I received an email last week. It was a thank you message to adidas, forwarded to me by my old company. In 2012 I'd arranged for the mayor of the town of Rikuzentakata to come and talk to us about his vision for the future. We didn't want him to talk about the tsunami but that was inevitably part of the story. He wanted to change his town so it would be somewhere families would want to live and children would want to stay. Before the wave it was already declining and the events of that day just accelerated the trend.
Coming out of this talk was the beginning of a relationship between the town and the company. People volunteered their time to visit the schools and events were arranged for the children to enjoy. One of the senior team even took the idea to a global level and this resulted in the home town of adidas becoming twinned with Rikuzentaka itself.
Another act was to provide a new baseball uniform for the children, and this brings me back to the letter. It wasn't simply a note of thanks but it explained the importance to them I'm sure no one had realised in advance. The letter explained that before the tsunami there had been three schools but afterwards these were merged into one. The loss of life, facilities and subsequent relocation of families had meant three schools were no longer viable.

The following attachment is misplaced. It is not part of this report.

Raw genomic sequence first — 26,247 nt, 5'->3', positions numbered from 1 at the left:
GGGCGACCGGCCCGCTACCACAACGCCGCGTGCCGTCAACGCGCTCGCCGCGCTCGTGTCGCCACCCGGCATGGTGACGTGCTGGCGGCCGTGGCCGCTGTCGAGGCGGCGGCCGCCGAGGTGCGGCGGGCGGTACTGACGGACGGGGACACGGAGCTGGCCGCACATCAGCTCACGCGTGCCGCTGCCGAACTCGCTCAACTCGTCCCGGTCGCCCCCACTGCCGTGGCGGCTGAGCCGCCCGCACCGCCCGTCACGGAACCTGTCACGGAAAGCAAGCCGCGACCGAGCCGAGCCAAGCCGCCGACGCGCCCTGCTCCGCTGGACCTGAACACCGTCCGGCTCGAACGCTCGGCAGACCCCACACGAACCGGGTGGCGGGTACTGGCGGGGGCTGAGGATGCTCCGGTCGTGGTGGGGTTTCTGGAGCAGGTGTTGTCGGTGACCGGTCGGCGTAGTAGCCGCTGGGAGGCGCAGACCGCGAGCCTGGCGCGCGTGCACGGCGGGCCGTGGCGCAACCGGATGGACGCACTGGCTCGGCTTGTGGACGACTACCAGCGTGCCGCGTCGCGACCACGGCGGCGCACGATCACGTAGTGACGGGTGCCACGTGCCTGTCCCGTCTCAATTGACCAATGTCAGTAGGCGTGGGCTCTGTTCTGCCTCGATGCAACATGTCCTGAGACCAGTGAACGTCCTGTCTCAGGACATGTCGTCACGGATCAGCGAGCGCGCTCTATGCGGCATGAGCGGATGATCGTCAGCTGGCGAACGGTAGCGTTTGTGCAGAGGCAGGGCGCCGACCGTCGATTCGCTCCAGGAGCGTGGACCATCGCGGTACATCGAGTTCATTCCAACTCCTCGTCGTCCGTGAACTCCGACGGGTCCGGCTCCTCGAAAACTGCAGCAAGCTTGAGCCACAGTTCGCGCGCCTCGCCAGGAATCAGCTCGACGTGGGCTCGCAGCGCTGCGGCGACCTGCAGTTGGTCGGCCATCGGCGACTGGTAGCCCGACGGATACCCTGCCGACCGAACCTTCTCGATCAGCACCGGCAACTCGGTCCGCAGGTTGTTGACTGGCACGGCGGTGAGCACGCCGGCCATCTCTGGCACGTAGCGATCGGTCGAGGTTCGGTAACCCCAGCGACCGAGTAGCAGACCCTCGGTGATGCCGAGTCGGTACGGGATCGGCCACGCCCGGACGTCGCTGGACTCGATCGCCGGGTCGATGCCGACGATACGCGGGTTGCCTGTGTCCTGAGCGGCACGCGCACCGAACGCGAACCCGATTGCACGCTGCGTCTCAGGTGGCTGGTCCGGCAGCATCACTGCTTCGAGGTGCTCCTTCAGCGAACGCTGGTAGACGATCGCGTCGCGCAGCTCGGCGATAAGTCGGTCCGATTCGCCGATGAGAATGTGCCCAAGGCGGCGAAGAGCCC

The letter explained that at first the children had difficulty coming together. There were rivalries between the different groups and this extended even to the sports field where they found it hard to work together. The letter goes as far as saying they didn't think they would ever see themselves as being one team. And then adidas provided them with a new uniform. It had brought everyone together. Now they were all the same. They felt completely different and much more positive. Now they were one team.